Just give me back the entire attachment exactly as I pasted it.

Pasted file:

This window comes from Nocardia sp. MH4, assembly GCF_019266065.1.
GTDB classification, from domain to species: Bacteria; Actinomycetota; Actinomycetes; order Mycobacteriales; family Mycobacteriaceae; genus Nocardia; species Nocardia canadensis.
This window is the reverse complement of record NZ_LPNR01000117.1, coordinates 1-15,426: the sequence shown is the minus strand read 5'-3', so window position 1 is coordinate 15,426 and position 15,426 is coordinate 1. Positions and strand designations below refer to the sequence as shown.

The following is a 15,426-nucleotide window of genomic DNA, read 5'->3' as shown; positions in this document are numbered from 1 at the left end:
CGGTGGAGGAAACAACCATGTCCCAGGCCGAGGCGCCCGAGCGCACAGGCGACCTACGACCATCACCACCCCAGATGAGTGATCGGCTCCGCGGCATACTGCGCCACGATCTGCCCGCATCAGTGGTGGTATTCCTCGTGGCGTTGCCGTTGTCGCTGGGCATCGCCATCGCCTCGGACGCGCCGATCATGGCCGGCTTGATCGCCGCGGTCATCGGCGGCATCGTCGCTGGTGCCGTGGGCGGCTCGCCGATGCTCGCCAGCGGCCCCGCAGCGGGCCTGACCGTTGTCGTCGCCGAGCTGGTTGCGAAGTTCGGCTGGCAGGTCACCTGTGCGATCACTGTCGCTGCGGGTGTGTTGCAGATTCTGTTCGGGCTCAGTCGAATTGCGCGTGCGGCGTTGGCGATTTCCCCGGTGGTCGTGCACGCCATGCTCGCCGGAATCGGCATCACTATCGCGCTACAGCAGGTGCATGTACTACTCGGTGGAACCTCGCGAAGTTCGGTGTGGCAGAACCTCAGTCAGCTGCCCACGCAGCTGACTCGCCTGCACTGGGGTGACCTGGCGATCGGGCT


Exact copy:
This window comes from Nocardia sp. MH4, assembly GCF_019266065.1.
GTDB classification, from domain to species: Bacteria; Actinomycetota; Actinomycetes; order Mycobacteriales; family Mycobacteriaceae; genus Nocardia; species Nocardia canadensis.
This window is the reverse complement of record NZ_LPNR01000117.1, coordinates 1-15,426: the sequence shown is the minus strand read 5'-3', so window position 1 is coordinate 15,426 and position 15,426 is coordinate 1. Positions and strand designations below refer to the sequence as shown.

The following is a 15,426-nucleotide window of genomic DNA, read 5'->3' as shown; positions in this document are numbered from 1 at the left end:
CGGTGGAGGAAACAACCATGTCCCAGGCCGAGGCGCCCGAGCGCACAGGCGACCTACGACCATCACCACCCCAGATGAGTGATCGGCTCCGCGGCATACTGCGCCACGATCTGCCCGCATCAGTGGTGGTATTCCTCGTGGCGTTGCCGTTGTCGCTGGGCATCGCCATCGCCTCGGACGCGCCGATCATGGCCGGCTTGATCGCCGCGGTCATCGGCGGCATCGTCGCTGGTGCCGTGGGCGGCTCGCCGATGCTCGCCAGCGGCCCCGCAGCGGGCCTGACCGTTGTCGTCGCCGAGCTGGTTGCGAAGTTCGGCTGGCAGGTCACCTGTGCGATCACTGTCGCTGCGGGTGTGTTGCAGATTCTGTTCGGGCTCAGTCGAATTGCGCGTGCGGCGTTGGCGATTTCCCCGGTGGTCGTGCACGCCATGCTCGCCGGAATCGGCATCACTATCGCGCTACAGCAGGTGCATGTACTACTCGGTGGAACCTCGCGAAGTTCGGTGTGGCAGAACCTCAGTCAGCTGCCCACGCAGCTGACTCGCCTGCACTGGGGTGACCTGGCGATCGGGCT